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Austrian Mint issues second coin in its series featuring Prehistoric Life

September 5, 2013 – Continuing the adventure with dinosaurs and early life in the water, on land, and in the air, of middle western Europe from the Triassic to the Quaternary period, the Austrian Mint issues the second coin in the exciting series featuring Prehistoric Life and focuses on the Jurassic period now.

Austria / 20 EUR / silver .900 / 20.0 g / 34.0 mm / Design: Thomas Pesendorfer (obverse) and Helmut Andexlinger (reverse) / Mintage: 50,000.

Austria / 20 EUR / silver .900 / 20.0 g / 34.0 mm / Design: Thomas Pesendorfer (obverse) and Helmut Andexlinger (reverse) / Mintage: 50,000.

The reverse of the coin features a dynamic scene of what life may have been like during the Jurassic period. A pair of large flying Rhamphorhynchus are depicted hunting a giant dragonfly at the water’s edge. The lush tropical vegetation climate is noted in the background ferns and palm tree-like cycads.

The obverse of the coin depicts the Rhamphorhynchus, with its long tail, broad wing span and needle-like teeth angled forward in its snout. The Rhamphorhynchus is creatively standing on the fossil of itself, which is on view today in the Natural History Museum in Vienna. Below the fossil on the coin is the time line which details the Jurassic period from 200 million years ago to 145 million years. This timeline is continuous from the first coin through to the fifth and final coin of this series.

Tremendous changes occurred at the beginning of the Jurassic period. Pangaea, the massive continent, broke up and the early beginnings of the North American and Eurasian occurred. Water flooded the huge valleys, oceans were formed, and mountains were forced up from the ocean floors. The hot dry air became warm and humid. A subtropical environment nourished the lush landscape. The warm and shallower inland seas gave way to a great variety of life. Reptiles made the greatest strides evolving from the water to the land and air because of their strong skeletons and intricate muscles. Their amniotic eggs were large and successfully supplied food and moisture to the young as they developed inside.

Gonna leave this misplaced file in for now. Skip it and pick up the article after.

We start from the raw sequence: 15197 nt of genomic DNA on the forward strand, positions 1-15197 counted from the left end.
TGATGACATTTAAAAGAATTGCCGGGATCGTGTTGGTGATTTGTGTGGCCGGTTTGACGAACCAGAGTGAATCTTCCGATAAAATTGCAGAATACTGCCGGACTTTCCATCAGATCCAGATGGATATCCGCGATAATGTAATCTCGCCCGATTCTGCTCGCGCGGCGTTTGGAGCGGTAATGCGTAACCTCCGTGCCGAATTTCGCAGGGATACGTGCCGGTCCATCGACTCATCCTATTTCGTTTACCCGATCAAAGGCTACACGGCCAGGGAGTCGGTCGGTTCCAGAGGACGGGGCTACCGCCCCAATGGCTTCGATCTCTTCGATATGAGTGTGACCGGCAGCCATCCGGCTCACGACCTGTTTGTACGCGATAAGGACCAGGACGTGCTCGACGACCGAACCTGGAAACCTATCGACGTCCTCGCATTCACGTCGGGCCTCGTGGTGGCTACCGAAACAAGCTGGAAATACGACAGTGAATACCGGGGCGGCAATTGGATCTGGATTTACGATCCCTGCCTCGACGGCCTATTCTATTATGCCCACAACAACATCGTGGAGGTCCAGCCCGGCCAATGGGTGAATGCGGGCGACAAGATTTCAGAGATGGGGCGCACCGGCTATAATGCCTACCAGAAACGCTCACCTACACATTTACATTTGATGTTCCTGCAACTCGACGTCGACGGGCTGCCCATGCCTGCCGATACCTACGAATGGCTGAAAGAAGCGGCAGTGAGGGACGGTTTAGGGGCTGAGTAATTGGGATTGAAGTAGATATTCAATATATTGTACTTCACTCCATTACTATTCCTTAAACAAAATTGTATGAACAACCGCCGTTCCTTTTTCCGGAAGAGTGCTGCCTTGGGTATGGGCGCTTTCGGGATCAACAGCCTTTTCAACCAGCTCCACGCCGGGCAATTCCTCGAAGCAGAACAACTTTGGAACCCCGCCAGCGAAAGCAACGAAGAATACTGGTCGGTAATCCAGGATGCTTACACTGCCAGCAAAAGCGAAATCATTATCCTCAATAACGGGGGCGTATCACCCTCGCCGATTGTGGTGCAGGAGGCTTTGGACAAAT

Photograph of a fossil cast of a Rhamphorhynchus skeleton exhibited in the North American Museum of Ancient Life, Lehi/Utah. Photo: Ninjatacoshell/ Dinoguy2 / http://creativecommons.org/licenses/by-sa/3.0/deed.en

Photograph of a fossil cast of a Rhamphorhynchus skeleton exhibited in the North American Museum of Ancient Life, Lehi/Utah. Photo: Ninjatacoshell/ Dinoguy2 / http://creativecommons.org/licenses/by-sa/3.0/deed.en

The Rhamphorhynchus, was less than a foot long but had a wing span of three feet, tiny feet and a tail. It belonged to the pterosaur class, which were primitive flying reptiles with short bodies and large wing spans. Its wings were a thin membrane. Its long snout was ideal for catching fish and tearing it apart.

Fossils of the petrosaurs have been found in the UK, Germany, Austria, Spain and Portugal. Some of the fossils found are very complete and include the wing membrane, as well as even some of the internal organs.

Augmented Reality, A First from the Austrian Mint: a unique gateway to the fascinating world of prehistoric life, a free augmented reality App provides in-depth background information and brings the long-extinct creatures back to life in moving images.

Using a smartphone or tablet, open the Austrian Mint’s website and click on the link to download our free augmented reality App. The images found in the coin certificates, and collector packaging make this experience possible.

For checking out the first coin of the Prehistoric Life series, just click here.

If you want to know how a Rhamphorhynchus flying and catching fish from the sea might have looked like, please click here.

And if your kid is a fan of Rinkus from ‘The Land before Time’ but you always had trouble explaining the scientific background, just look here.

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